The Care Act ensures that for the first time carers are recognised in law in the same way as those they care for.
If you help another person, usually a relative or friend, in their day to day life, then you are a carer. This is not the same as someone who provides care professionally or through a voluntary organisation.
What does the Care Act say about carers?
- Carers of adults are now entitled to an assessment of needs regardless of the needs of the person they care for
- The assessment will look at how caring affects your life, will help you work out how you can carry on doing the things that are important to you and your family, and what could help you with your caring responsibilities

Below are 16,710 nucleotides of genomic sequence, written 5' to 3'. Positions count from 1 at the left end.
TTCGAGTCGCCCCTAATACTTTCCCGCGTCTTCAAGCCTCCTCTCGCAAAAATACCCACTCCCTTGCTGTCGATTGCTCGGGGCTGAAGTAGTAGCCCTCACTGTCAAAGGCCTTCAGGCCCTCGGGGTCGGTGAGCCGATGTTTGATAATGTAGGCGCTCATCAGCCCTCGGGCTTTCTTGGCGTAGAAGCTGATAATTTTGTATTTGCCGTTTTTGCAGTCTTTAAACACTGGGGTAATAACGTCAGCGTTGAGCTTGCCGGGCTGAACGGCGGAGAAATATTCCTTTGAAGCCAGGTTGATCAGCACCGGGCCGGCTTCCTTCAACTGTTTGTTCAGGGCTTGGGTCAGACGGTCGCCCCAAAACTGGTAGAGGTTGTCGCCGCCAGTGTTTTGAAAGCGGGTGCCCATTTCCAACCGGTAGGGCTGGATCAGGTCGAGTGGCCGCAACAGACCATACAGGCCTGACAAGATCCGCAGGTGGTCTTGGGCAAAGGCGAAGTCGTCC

- Your general wellbeing should be at the heart of the assessment
- To establish your needs and determine your eligibility for support we will carry out a carer's assessment
- We will also look at what contribution information, advice and preventative services could make to your wellbeing
You will be eligible for support if:
- Your needs as a carer arise as a result of providing necessary care for an adult
- Your physical or mental health is deteriorating or is at risk of doing so or
- There is likely to be a significant impact your wellbeing
If you are eligible for support we will then facilitate a support plan to meet those needs.
The Care Act does not deal with assessment and support for young carers, but does include the requirement to take a whole family approach to assessment, to ensure that young people do not undertake inappropriate caring responsibilities.
For young carers in transition (i.e. turning 18) or for adults caring for a young person turning 18, there will also be a right to an assessment. There must be continuity and the timing of the assessment must allow time to plan to meet any support needs.